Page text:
Redundancy, restructure, brand values: 5 interesting stats from Salary Survey 2021

From the level of redundancy and furlough, to changes in teams structures and corporate values being put to the test, the 2021 Marketing Week Career and Salary Survey reveals the impact of the coronavirus crisis.

Career + Salary Survey interesting stats 1

One in 10 marketers have been made redundant over the past 12 months

The 2021 Marketing Week Career and Salary Survey statistics paint a grim picture of the impact Covid-19 has had on marketers’ careers. One in 10 marketers have been made redundant over the past 12 months, while 12.7% have been put on furlough.

The personal toll of the pandemic means marketers are having to make compromises about everything from progression to the hours they work. They are also, in many cases, being asked to work for less pay than in 2019.

The survey finds, for example, that 11.7% of respondents have had a promotion delayed on made unlikely as a result of the crisis. In addition, a fifth (20.3%) have been asked to take a cut in their wage or bonus package, while 7.7% of marketers have had their hours reduced, greatly impacting their earning potential.

Source: 2021 Marketing Week Career and Salary Survey

Almost 40% of marketers think redundancy and furlough will have a long-term impact on their career

Career + Salary Survey Interesting stats 2

Data suggests a sense of concern among marketers that the pandemic will have a big impact on their careers long term.

Almost two fifths of respondents (30.9%) believe that being made redundant or furloughed will have far-reaching consequences. This number rises to 32.9% for male marketers, who appear more concerned than their female peers (29.8%).

In terms of age group, marketers aged 55 and over were the cohort most likely to fear the impact of redundancy and furlough (38.1%). At the other end of the spectrum, respondents aged 18 to 34 were the most relaxed (26.7%) about the long-term consequences.

Source: 2021 Marketing Week Career and Salary Survey

Almost half of marketers are in restructured teams

Career + Salary Survey Interesting stats 3

In the context of the pandemic, flexibility has more often than not meant a streamlining of teams, prompted partly by budget demands and partly by the ongoing shift towards digitalisation.

Almost half of marketers (46.3%) have had their teams restructured as a result of the Covid-19 crisis, while 22.6% have seen their team merge with other departments/functions. Some 15.8% have also moved to squad based/agile working to cope at speed with the demands of the crisis.

Changes are also occurring when it comes to specialisms within the marketing function. Some 15.4% of marketers report specialisms have been added to their teams, while a further 10.6% have seen specialisms removed over the past 12 months.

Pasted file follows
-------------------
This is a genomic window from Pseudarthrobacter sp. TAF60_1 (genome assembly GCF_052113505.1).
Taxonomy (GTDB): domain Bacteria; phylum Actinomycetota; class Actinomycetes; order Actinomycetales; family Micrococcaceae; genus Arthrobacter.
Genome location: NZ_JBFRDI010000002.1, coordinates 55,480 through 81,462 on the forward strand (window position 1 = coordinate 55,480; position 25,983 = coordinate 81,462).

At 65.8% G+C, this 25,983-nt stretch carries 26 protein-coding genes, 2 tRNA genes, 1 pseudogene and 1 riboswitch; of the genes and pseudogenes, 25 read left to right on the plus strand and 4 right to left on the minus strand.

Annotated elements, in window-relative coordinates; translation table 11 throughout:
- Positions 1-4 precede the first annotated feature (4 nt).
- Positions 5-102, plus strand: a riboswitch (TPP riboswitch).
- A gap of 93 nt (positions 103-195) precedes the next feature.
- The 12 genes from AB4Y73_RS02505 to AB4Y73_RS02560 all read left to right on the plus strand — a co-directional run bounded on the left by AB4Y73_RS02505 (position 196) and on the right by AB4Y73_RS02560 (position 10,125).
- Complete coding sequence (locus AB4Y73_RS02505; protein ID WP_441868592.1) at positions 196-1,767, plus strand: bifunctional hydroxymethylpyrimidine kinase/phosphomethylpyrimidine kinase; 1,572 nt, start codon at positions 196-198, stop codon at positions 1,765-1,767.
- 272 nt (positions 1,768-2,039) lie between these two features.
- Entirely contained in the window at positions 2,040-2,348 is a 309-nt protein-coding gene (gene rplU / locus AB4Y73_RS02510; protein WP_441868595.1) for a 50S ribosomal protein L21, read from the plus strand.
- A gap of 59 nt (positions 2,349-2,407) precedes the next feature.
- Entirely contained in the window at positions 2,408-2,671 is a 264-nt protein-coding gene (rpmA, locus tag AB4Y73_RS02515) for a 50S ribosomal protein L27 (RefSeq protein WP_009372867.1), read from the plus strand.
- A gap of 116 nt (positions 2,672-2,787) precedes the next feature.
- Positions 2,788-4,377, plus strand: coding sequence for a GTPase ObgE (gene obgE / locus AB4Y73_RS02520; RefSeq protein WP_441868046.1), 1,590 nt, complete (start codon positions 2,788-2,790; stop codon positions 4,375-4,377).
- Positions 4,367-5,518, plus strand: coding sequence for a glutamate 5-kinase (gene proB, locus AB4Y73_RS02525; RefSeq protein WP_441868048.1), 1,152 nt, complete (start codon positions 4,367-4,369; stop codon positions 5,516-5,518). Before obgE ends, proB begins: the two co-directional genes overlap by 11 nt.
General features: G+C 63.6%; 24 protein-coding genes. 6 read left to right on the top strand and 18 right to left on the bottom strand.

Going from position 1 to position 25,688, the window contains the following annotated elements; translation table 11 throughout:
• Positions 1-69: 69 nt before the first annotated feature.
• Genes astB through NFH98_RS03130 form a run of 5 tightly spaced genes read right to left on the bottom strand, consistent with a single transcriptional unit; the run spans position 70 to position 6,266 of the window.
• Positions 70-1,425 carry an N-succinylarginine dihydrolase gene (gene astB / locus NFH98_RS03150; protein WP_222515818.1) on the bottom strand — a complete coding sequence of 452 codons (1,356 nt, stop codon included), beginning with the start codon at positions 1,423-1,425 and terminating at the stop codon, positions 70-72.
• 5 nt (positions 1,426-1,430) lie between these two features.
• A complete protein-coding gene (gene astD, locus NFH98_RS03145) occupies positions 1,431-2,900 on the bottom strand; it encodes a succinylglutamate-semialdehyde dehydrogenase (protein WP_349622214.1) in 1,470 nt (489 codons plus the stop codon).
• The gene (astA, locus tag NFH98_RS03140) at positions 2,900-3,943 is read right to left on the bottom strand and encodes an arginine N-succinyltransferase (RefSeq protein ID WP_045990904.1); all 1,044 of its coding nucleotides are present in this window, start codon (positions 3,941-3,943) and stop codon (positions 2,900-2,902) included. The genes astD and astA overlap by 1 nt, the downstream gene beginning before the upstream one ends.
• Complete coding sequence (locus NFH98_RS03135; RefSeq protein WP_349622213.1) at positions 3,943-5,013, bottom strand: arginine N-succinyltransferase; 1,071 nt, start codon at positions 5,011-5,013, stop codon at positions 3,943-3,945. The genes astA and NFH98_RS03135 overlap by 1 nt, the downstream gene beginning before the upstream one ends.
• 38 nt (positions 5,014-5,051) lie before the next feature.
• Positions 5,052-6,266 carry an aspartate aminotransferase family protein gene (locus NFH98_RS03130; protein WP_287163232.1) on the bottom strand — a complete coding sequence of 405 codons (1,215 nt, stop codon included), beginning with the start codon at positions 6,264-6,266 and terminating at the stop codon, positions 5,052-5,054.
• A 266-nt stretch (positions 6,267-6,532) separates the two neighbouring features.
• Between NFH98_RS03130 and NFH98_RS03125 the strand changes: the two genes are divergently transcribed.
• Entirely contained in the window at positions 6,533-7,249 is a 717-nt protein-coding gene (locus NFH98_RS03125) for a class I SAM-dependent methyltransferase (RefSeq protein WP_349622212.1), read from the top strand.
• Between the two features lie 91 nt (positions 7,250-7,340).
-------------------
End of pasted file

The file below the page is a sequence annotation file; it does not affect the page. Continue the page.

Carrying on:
Source: 2021 Marketing Week Career and Salary Survey

Nearly a third of marketers think their companies could do more to increase diversity

Career + Salary Survey Interesting stats 4There are clear differences in opinion when it comes to whether companies are doing enough to open up opportunities to those from diverse backgrounds. Overall, nearly a third of respondents feel companies are failing – but there are faultlines based on ethnicity, gender and age.

The gap between white and BAME respondents leaps out, at over 16%. But digging deeper shows a full 5% gap between the proportion of male and female respondents who think their employer has more work to do.

There is a gulf between the perceptions of those in the early stages of their careers and those with more experience. Of respondents aged over 55, just 15% felt their companies failed to offer decent career opportunities to those from different socio-economic backgrounds. That proportion more than doubles among younger respondents aged 18 to 34.

Source: 2021 Marketing Week Career and Salary Survey

Marketers question if their organisation’s values have lived up to the demands of the crisis

Career + Salary Survey Interesting stats 5Overall, companies are judged positively for the way their values have stood up to these unprecedented times. However, BAME marketers remain less impressed by the way company values are evolving to meet the demands of the Covid crisis than their white contemporaries, with a 6.2% difference between those agreeing their employer has done enough.

That’s within a whisker of the gap between large companies and SMEs, with big players judged to have performed better. The presumed agility of smaller companies seems not to have been a factor in helping them match their values to the wider world.

Source: 2021 Marketing Week Career and Salary Survey

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